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Szczecin: Lockdown drive to the German-Polish border

March 8th, 2021:

Having moved to Berlin and getting used to a new job in middle of lingering pandemic winter, this was one of the first and only day-trips so far on the International Women’s Day – yes it’s a public holiday in Berlin!

Being under Phase-N of lockdown, we didn’t expect to try local cuisine or the Polish beer varieties – but at-least a sunny getaway in the once German city of Stettin – now Szczecin in Poland.

Angel of Freedom

We started our walk at the Solidarity Square with the modern architecture of Philharmonic on one hand and the Angel of Freedom on the other. On reading further, this piece of monument was built in the memory of the workers’ protests in 1970’s. The anti-communist protest had a tragic outcome and today this beautiful angel stands tall in remembrance of the victims.

The hard fight and life sacrifices from the Polish people are vividly engraved across the commemorative plaques at the base of this 11 meter high monument that shows an angel clutching a crown of thorns.

Szczecin Philharmonic

The Szczecin Philharmonic building is an example of the varied architecture in this town – a striking bold building in middle of Polish classical architecture. Designed by the Barcelona firm Barozzi Veiga, on the first glance you might perceive it to be a factory warehouse because of the zigzag shaped facade at the roof without any windows.

But as you get closer, you get to look at the uniquely translucent glass building with lined up jagged peaks. I bet this minimalistic piece of monochrome architecture not only has the aura of icy-glow after the sunset, but also wonderful performances that would take place regularly in the non-pandemic world.

Wały Chrobrego : Chobry Embankment

As you walk towards the Waly Chrobrego, the land keeps getting elevated with the river on the right. Waly Chrobrego was named after Poland’s first king Boleslaw Chrobry from the Piast Dynasty. This was the glorious place we hung out for quiet a while – 20 metres above the river, this half kilometre monumental embankment gives you a very charming historical experience. It’s one of the few places in Szczecin that wasn’t destroyed during the World War II.

By the banks of Oder River, it offers beautiful panoramic views – do expect some drone footages soon from this spot on my YouTube channel.

Pomeranian Dukes’ Castle

The Gothic castle for the Dukes of Pomerania dates back to 13th century with the late Renaissance architecture from that time. Although today it’s a cultural center and home to several exhibitions and concerts, it has seen several historical evolution – a lot of the Renaissance elements were lost during Prussian rule in the 1800s and was heavily destroyed during the World War II.

The reconstruction efforts began in about a decade after the war ended – today it has a museum that walks visitors through the castle’s turbulent history and a roll-call of eminent owners through the decades.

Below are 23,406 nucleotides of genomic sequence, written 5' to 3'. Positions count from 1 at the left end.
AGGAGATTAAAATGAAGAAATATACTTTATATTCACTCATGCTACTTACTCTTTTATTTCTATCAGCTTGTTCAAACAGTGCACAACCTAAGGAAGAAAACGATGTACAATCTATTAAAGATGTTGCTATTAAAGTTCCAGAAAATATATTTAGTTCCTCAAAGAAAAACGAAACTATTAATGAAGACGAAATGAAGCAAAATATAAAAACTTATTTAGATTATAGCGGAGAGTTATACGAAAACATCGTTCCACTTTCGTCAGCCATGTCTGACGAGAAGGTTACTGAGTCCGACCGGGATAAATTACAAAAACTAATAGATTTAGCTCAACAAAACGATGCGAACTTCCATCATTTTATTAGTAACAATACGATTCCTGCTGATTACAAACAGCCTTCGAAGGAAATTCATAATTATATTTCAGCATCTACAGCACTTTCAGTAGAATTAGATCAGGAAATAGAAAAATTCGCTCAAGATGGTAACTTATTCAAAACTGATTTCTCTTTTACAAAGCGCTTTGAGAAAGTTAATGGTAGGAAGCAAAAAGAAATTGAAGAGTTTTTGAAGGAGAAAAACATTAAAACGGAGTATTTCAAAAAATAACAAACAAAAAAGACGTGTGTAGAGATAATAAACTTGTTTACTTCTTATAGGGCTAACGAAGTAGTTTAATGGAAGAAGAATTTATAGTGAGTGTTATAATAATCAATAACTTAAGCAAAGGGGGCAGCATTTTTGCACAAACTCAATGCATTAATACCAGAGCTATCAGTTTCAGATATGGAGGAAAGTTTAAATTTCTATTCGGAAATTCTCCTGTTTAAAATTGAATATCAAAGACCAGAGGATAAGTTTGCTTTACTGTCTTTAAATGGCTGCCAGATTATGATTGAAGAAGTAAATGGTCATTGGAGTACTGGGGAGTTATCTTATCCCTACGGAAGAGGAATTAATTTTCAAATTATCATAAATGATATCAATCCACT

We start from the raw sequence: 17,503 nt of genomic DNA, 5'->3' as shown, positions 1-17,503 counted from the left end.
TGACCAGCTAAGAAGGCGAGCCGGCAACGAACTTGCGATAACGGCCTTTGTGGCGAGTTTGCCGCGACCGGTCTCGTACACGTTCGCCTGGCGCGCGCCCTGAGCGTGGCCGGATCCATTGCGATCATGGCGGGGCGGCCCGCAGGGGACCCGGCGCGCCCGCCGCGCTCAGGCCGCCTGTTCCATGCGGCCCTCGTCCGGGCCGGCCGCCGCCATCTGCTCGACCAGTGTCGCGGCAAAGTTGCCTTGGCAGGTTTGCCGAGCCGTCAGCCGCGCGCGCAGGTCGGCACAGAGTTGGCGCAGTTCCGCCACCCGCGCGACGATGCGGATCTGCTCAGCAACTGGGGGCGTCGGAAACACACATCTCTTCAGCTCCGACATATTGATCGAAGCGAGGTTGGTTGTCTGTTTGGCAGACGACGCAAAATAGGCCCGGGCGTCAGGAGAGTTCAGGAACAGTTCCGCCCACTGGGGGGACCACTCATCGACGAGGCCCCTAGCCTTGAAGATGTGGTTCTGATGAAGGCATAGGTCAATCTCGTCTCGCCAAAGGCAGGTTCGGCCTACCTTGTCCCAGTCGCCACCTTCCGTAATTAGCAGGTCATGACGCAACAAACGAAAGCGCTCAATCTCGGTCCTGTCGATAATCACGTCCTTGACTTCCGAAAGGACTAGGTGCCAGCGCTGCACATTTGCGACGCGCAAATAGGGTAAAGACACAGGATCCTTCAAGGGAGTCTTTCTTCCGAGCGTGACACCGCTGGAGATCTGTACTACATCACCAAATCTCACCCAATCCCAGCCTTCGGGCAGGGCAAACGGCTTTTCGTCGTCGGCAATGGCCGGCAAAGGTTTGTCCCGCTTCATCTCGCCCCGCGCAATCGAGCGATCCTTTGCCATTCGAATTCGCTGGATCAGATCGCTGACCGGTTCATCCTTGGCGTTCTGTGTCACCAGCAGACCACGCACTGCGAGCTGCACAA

Architecture blend of Szczecin

The most interesting story of this town is the contrast between the different types of old and new architecture.

It is also not surprising to see a lot of storytelling via wall murals along the town. Once you pass by the old town of Stare Miasto, there are several interesting restaurants and cafes which were closed during our visit. But even then, the cobblestone square was worth the visit with it’s colourful Baroque gabled townhouses and the reconstructed town hall.

Szczecin (in Polish now) or Stettin (in German before the war) is a city that has passed between opposing powers for hundreds of years. Much before Germany and Poland before the war, historically the Dukes of Pomerania were replaced by the Swedes, followed by the Prussian Empire.

Szczecin Harbor by the Baltic

Szczecin is also a major seaport in the West Pomerania that grew rich from trade on the Baltic in the Middle Ages.

By the river, there are several interesting port pieces that you could spend time exploring. Nearby is also the Harbour Gate of Brama Portowa builtin 17th century, decorated with depictions of a city panorama and the God of the River Oder, Viadrus.

There are several other interesting spots we didn’t have the chance to visit due to the lockdown – Szczecin Cathedral, Cold War bunker, Museums on technology, Cafe-22, and plenty of interesting German/Polish bars and restaurants. On the outskirts are the nature bed of Puszcza Bukowa and Różanka Rose Garden.

Trzebiez: Bank of Szczecin Lagoon

We decided to travel further 30km north of the town later in the afternoon to Trzebiez – a Polish coastal town located in the banks of the Szczecin Lagoon. The roads to reach there are extremely rusty but on arriving, we had some peaceful moments of cold winter sunset by the water before heading back to Berlin. Also do look forward to some drone footages from out here.

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